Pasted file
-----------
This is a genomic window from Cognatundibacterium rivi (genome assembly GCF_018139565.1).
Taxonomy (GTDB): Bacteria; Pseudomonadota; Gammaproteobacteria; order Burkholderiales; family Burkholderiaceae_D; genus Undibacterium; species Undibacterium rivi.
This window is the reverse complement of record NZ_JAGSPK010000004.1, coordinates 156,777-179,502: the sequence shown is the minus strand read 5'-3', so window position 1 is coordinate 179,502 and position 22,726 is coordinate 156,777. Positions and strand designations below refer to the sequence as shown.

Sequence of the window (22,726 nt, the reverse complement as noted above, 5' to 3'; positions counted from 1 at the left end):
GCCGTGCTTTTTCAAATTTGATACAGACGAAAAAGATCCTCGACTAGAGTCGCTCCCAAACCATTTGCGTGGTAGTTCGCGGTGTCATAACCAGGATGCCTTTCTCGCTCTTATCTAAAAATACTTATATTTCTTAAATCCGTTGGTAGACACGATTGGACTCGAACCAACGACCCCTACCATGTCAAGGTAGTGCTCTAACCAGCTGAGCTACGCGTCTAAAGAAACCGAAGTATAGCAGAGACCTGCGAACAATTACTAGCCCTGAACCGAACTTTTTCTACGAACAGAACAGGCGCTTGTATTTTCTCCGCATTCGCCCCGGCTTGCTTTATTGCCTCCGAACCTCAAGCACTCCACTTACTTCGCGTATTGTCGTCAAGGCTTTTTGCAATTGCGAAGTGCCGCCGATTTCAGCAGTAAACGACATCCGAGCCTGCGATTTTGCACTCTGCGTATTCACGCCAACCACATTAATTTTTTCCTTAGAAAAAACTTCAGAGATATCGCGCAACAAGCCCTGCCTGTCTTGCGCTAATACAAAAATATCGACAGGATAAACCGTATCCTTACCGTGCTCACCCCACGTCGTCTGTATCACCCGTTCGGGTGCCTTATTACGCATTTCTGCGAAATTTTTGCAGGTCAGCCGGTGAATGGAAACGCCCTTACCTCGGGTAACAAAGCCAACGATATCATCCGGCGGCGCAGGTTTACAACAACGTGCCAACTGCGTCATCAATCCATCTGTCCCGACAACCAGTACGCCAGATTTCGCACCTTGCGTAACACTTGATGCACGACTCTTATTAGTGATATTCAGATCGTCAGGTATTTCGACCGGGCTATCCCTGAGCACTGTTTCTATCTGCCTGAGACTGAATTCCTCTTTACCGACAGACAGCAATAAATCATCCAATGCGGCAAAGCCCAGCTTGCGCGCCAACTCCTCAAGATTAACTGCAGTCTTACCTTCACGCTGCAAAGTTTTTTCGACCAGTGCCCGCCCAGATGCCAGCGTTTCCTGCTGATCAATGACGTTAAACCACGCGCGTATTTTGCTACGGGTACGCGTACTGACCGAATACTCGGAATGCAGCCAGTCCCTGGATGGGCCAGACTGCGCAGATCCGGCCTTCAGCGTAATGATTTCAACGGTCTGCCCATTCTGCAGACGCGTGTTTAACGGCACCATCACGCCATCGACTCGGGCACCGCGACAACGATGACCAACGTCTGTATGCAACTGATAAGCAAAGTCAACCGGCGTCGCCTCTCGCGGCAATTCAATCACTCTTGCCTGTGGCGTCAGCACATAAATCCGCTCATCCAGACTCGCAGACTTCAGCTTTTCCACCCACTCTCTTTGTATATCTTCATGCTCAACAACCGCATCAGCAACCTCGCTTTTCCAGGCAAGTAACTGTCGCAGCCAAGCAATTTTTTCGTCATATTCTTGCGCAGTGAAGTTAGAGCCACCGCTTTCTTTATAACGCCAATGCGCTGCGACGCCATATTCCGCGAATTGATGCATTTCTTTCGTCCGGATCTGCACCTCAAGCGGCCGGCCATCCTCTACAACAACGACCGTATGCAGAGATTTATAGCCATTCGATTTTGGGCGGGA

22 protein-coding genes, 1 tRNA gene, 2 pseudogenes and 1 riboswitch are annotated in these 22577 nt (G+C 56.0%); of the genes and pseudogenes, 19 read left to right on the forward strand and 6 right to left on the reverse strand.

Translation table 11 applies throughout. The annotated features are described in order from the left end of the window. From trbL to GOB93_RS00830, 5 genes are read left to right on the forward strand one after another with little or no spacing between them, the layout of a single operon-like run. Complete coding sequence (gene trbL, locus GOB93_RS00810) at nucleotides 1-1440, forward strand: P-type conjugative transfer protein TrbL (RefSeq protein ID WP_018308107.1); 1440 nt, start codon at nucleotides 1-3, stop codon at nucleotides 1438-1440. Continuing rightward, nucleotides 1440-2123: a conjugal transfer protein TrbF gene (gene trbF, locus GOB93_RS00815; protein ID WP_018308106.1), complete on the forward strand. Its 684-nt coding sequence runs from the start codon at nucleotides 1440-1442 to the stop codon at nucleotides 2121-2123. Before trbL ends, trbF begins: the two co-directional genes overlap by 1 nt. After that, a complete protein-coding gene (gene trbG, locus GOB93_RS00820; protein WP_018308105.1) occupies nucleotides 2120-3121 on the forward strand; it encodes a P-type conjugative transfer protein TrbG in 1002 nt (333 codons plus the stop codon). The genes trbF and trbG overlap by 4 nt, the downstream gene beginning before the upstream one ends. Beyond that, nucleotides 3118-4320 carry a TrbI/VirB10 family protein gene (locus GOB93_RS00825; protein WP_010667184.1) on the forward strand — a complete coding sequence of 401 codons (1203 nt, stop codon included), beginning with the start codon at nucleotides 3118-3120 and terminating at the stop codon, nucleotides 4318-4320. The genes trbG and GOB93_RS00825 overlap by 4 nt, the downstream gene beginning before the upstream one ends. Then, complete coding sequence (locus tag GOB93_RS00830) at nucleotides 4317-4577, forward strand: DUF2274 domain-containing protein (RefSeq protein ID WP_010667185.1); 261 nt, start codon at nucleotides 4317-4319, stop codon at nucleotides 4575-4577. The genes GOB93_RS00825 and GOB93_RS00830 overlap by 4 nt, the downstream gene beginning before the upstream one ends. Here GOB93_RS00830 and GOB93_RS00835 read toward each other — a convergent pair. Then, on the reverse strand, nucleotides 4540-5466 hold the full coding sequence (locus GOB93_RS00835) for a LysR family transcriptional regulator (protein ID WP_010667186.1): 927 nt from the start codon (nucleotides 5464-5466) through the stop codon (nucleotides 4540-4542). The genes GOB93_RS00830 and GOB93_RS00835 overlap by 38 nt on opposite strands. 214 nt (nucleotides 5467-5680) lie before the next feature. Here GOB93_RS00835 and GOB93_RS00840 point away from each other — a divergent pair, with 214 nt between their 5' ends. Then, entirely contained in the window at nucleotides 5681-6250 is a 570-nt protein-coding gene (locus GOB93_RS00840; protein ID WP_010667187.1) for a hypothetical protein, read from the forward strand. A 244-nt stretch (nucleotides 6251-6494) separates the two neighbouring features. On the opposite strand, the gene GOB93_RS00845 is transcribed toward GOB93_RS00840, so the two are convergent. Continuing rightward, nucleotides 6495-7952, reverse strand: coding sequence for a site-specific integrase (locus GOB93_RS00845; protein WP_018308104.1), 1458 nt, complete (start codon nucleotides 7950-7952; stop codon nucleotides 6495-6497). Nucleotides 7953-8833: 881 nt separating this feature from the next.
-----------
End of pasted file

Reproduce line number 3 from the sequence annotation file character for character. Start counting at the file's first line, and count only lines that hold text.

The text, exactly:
This window is the reverse complement of record NZ_JAGSPK010000004.1, coordinates 156,777-179,502: the sequence shown is the minus strand read 5'-3', so window position 1 is coordinate 179,502 and position 22,726 is coordinate 156,777. Positions and strand designations below refer to the sequence as shown.